Sustainable medicine will come about when device manufacturers, surgeons and insurance companies work together to provide healthcare that emphasizes quality, cost efficiency and patient outcomes. Those three points are now fixed in our lexicon, but how are they shaping orthopaedics?
Robert S. Bray, Jr., M.D., CEO and Founding Director of DISC Sports & Spine Center and a neurological spine surgeon, offered that outlook for sustainable medicine and answered that question when we asked him to revisit predictions from his OMTEC 2014 keynote.
We recalled a few of the topics he’d outlined two years ago: orthobiologics, insurance and distribution. One theme became evident: the desire for device manufacturers to claim a greater role in the mix. Collaboration must occur in more meaningful ways, and that will require engineers, supply chain and regulatory folks to talk with surgeons, hospitals, payors and even manufacturing competitors. This collaboration needs to be emphasized by leadership.
“My hope is that in five years or less there will be much better communication effectively among government, vendors, developers, the centers that deliver care and the payors,” Bray says. “This will be the new trend. In order to win, they all have to come together.”
During his keynote, Dr. Bray spoke of the search for the Holy Grail in orthobiologics. His update: We have yet to find it. What has changed, though, is surgeon perspective of orthobiologics’ role in the overall procedure. He points to specifics.
One, surgeons are beginning to look at the biologic and the implant as one charge to the patient, as opposed to two separate products. Two, the spine industry is seeking better implant integration to bone, and is therefore moving away from PEEK and toward the use of metal like titanium, structured surfaces like nano and manufacturing techniques like additive. When better integration is achieved, less orthobiologic is required. This holistic approach to the products used during the procedure limits cost and maximizes effectiveness.
”The implant makers need to work with the biologics makers,” Bray says, “looking at what biologics work best with their implant. As implants become more osteointegrative and participate in the fusion, the amount of biologic will probably be significantly less. The total cost of the implant is going to be important, and the fact that the implant integrates and is matched with the right biologics is where we’re headed.”
In 2014, Bray mentioned payor pushback on orthobiologics—specifically, the need to have a product pre-approved before surgery and the variation of approved orthobiologics amongst insurance companies. Standardization is still needed today, Bray says. He suggests that manufacturers can better assist surgeons with approval by working more closely with insurance companies to push for this standardization.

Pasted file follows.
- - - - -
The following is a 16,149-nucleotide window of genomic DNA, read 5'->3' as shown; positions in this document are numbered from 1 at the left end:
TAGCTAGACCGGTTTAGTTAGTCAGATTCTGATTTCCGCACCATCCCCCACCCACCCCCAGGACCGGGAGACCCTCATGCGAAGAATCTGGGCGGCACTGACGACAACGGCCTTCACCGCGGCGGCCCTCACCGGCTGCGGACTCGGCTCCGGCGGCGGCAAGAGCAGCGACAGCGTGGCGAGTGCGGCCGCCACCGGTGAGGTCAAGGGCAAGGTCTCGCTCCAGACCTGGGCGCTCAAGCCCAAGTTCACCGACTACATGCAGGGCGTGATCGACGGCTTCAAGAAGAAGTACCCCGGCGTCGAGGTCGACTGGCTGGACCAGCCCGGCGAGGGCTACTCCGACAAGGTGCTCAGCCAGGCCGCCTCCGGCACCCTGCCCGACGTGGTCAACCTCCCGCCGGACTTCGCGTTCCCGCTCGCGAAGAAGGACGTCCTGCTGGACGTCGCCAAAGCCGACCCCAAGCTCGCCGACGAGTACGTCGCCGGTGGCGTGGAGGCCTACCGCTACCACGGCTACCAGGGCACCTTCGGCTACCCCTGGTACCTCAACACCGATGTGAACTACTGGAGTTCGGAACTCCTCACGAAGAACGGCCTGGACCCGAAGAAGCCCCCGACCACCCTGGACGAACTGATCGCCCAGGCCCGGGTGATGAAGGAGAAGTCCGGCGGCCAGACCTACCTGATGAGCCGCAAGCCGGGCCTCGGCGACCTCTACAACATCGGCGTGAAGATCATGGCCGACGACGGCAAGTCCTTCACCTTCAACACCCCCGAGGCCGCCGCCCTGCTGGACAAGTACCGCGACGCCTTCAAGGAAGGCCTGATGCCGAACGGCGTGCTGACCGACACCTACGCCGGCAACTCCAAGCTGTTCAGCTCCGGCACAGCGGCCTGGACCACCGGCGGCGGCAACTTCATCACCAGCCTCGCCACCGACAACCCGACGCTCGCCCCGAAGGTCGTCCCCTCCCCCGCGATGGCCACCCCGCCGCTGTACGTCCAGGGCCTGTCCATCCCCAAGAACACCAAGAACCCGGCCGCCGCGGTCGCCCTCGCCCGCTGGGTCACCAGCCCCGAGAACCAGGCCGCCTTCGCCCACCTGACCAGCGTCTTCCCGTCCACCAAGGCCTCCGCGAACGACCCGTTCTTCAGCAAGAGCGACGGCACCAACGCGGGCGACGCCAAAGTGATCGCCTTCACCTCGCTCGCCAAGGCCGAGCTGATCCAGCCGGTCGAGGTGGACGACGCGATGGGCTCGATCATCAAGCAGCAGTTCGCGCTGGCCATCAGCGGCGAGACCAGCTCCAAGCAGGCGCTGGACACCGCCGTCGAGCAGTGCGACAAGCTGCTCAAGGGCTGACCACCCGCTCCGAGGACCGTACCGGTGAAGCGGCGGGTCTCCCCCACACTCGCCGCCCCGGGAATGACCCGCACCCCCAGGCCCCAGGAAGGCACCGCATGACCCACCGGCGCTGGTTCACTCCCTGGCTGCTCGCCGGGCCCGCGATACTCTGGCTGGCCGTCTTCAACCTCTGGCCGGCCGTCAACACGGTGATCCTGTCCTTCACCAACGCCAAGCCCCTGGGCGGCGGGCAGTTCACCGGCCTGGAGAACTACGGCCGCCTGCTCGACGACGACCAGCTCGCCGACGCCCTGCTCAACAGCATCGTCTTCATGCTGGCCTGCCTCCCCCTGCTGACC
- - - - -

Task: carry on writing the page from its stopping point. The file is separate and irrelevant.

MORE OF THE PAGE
The questions manufacturers need to ask include, what do we have to do meet your criteria? What level of data and studies do we need to produce? How can we work together to make sure that what we’re making is cost-efficient for you, so that you’ll approve it for our surgeons’ use?
“The insurers need to be at the table with the implant manufacturers to help define and standardize the criteria. Until we get that, we’ll be blocked by bureaucracy. The [implant] companies have been ineffective in helping us get things approved,” Bray says. ”I hope we see a change in the politics, and that the system simplifies, competition decreases and that insurers come to the table with the manufacturers to look for that cost-effective solution that is sustainable.”
Bray founded DISC in 2006 with the foresight that medicine would move to outpatient and specialized surgery centers. Numbered are the days of fighting with insurance companies to cover a procedure at a surgery center, he says, adding that insurance companies are starting to incentivize surgeons to do procedures at ASCs that have data showing their outcomes and cost efficiency.
Bray expects this to continue as the delivery of medicine becomes more focused in the next five years. For manufacturers, this shift means a change in sales and distribution.
“There will be a dramatic move to specialize care,” Bray says. “Spine will be done by spine centers and cardiovascular will be one entity—there will be specialty centers, whether they are within a hospital or within an ASC. The centers that specialize, that do it well and do it in numbers have proven time and again that they get better outcomes. You’ll see that the generalist who does a little bit of everything will do less. There will be a consolidation to centers that can meet quality markers. And, we will see a strong emphasis on quality and cost efficiency—Medicare is widely on to this topic, with their new ways of looking at quality outcome markers.”